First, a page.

Considerations to making when answering “What are your weaknesses?” in a Hong Kong job interview:
Estimated Read Time: 5 minutes
When it comes to job interview questions, the classic “What are your greatest strengths?” is a gentle pitch. It’s an invitation to shine a spotlight on all the skills and experiences that make you a good fit for the job.
By contrast, its typical companion question, “What are your weaknesses,” is a high-speed curveball.
How do you tell an interviewer about the things you do badly without making them think you’d be hopeless on the job?
It’s certainly tricky, but it can be done.
To answer this common interview question well, you first have to know what your weaknesses are. Then, you have to craft a response that puts those weaknesses in the best possible light.
Robert Half Hong Kong Associate Director Jessica Yeung says acknowledge there is an art in formulating a good response to this question.“This is a tricky question but if you answer it well, it will you help you land on the position that you applying. You have to be honest and demonstrate self- awareness, talk about how you are addressing the issue and what you’re doing to correct it. Make sure the weakness does not interfere with the job description. Do not overshare it, and never deny you have any weakness.”
Jessica Yeung manages the financial services team covering the finance and accounting, risk and compliance, internal audit and actuarial recruitment services for financial and professional services clients in Hong Kong. Since joining Robert Half in 2013, Jessica has built a strong track record for matching outstanding candidates with companies based on their unique hiring requirements. She also focuses on placing C-suite level roles including Heads of Finance and Heads of Risk and Compliance within the financial services industry. The past few years, Jessica has consistently ranked amongst the most successful Robert Half recruiters in Asia and has proven herself to be an expert within financial services.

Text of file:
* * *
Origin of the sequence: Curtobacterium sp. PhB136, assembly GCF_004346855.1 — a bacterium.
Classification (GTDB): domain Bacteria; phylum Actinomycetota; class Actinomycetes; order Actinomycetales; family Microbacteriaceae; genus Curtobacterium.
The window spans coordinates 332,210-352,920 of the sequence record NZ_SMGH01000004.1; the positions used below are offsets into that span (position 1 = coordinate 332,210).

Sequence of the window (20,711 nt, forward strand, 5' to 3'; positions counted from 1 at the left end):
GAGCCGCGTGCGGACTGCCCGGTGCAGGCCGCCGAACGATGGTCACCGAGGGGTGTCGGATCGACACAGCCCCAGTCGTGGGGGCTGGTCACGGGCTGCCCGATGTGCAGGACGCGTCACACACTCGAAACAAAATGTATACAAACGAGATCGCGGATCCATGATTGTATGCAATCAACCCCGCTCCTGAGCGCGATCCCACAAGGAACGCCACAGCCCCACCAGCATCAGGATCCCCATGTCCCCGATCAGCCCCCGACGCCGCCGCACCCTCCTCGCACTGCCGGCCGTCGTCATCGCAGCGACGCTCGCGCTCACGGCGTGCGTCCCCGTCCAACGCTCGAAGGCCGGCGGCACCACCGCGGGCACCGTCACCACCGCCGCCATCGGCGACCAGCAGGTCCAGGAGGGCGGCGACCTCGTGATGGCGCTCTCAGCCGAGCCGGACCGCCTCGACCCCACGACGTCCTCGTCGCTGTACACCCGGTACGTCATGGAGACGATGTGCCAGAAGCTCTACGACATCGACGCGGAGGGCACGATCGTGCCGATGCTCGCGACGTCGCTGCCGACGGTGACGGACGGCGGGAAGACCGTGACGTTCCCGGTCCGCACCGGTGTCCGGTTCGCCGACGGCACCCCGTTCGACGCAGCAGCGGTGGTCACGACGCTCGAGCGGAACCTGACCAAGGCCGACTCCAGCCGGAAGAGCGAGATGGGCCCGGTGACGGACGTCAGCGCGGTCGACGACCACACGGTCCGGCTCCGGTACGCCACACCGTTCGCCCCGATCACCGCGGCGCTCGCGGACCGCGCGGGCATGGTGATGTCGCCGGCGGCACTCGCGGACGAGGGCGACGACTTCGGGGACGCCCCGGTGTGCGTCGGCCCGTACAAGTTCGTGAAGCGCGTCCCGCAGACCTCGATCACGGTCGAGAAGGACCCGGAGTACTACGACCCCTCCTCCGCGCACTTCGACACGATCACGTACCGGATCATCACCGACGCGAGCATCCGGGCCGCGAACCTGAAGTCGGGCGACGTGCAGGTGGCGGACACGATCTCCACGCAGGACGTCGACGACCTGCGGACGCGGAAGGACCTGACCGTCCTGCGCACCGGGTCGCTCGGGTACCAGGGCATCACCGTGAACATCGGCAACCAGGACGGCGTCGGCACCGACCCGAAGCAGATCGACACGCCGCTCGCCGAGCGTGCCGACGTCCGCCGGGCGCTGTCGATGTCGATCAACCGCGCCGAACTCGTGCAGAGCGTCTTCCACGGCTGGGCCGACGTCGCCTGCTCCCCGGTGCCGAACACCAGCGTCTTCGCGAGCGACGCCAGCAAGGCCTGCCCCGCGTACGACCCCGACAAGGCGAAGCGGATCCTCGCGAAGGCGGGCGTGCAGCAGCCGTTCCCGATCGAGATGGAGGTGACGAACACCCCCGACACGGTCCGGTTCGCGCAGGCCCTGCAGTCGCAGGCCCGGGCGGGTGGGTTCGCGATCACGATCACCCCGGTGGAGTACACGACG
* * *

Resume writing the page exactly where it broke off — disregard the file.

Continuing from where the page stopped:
Prepare an honest response
No one’s perfect, and Hong Kong hiring managers know that. If you respond to the question "what are your weaknesses" with an enthusiastic “I have no weaknesses and nothing will keep me from doing a great job,” the interviewer will probably write you off as overconfident and unable to understand and learn from your mistakes.
That’s why it’s important to respond to this interview question honestly, with a real limitation that’s challenged you at work. So, before you start practicing your answer, review your past performance review evaluations — chances are they include notes from your supervisor about areas for improvement.
But don't go overboard with weaknesses
First of all, stick to work-related weaknesses. Hiring managers aren’t interested in the challenges you deal with in your personal life; they really want to know how you handle adversity on the job.
Second, make sure to thoroughly review the job posting before the interview so you don’t identify something that’s essential to the job as your weakness.
If you’re applying for a position as a financial analyst, and one of the requirements is to give regular reports to upper management, don’t tell the hiring manager that you struggle with presentations.
How to answer: “What are your weaknesses?”
There are three good ways to frame your response:
1. Talk about a weakness you’ve transformed into a strength.